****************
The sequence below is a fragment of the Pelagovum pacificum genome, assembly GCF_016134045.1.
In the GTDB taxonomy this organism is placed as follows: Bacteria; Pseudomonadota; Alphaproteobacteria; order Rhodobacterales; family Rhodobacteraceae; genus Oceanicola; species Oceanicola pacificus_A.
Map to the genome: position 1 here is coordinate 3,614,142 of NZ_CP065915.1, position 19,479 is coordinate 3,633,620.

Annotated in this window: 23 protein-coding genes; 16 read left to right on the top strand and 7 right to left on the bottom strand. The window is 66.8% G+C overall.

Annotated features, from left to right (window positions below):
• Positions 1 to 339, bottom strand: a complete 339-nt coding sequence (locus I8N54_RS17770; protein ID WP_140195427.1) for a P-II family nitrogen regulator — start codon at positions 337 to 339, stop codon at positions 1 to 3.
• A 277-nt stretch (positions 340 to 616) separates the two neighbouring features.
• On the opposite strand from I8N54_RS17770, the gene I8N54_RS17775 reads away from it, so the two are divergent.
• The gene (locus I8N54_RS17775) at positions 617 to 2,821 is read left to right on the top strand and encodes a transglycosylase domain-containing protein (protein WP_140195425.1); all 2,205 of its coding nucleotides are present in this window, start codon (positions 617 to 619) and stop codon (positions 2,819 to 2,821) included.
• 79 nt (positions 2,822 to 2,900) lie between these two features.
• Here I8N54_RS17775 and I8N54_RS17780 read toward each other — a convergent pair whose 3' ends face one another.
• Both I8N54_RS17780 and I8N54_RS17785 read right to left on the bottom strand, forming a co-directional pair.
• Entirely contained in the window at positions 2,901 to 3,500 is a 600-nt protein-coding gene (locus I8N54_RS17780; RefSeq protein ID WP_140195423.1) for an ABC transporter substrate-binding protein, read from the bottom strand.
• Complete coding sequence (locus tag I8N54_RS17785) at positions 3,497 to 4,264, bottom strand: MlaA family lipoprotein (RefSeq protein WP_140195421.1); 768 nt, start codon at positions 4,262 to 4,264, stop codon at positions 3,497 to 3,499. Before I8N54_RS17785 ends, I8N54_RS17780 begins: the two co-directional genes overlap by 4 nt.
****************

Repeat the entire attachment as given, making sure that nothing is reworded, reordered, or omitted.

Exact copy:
The sequence below is a fragment of the Pelagovum pacificum genome, assembly GCF_016134045.1.
In the GTDB taxonomy this organism is placed as follows: Bacteria; Pseudomonadota; Alphaproteobacteria; order Rhodobacterales; family Rhodobacteraceae; genus Oceanicola; species Oceanicola pacificus_A.
Map to the genome: position 1 here is coordinate 3,614,142 of NZ_CP065915.1, position 19,479 is coordinate 3,633,620.

Annotated in this window: 23 protein-coding genes; 16 read left to right on the top strand and 7 right to left on the bottom strand. The window is 66.8% G+C overall.

Annotated features, from left to right (window positions below):
• Positions 1 to 339, bottom strand: a complete 339-nt coding sequence (locus I8N54_RS17770; protein ID WP_140195427.1) for a P-II family nitrogen regulator — start codon at positions 337 to 339, stop codon at positions 1 to 3.
• A 277-nt stretch (positions 340 to 616) separates the two neighbouring features.
• On the opposite strand from I8N54_RS17770, the gene I8N54_RS17775 reads away from it, so the two are divergent.
• The gene (locus I8N54_RS17775) at positions 617 to 2,821 is read left to right on the top strand and encodes a transglycosylase domain-containing protein (protein WP_140195425.1); all 2,205 of its coding nucleotides are present in this window, start codon (positions 617 to 619) and stop codon (positions 2,819 to 2,821) included.
• 79 nt (positions 2,822 to 2,900) lie between these two features.
• Here I8N54_RS17775 and I8N54_RS17780 read toward each other — a convergent pair whose 3' ends face one another.
• Both I8N54_RS17780 and I8N54_RS17785 read right to left on the bottom strand, forming a co-directional pair.
• Entirely contained in the window at positions 2,901 to 3,500 is a 600-nt protein-coding gene (locus I8N54_RS17780; RefSeq protein ID WP_140195423.1) for an ABC transporter substrate-binding protein, read from the bottom strand.
• Complete coding sequence (locus tag I8N54_RS17785) at positions 3,497 to 4,264, bottom strand: MlaA family lipoprotein (RefSeq protein WP_140195421.1); 768 nt, start codon at positions 4,262 to 4,264, stop codon at positions 3,497 to 3,499. Before I8N54_RS17785 ends, I8N54_RS17780 begins: the two co-directional genes overlap by 4 nt.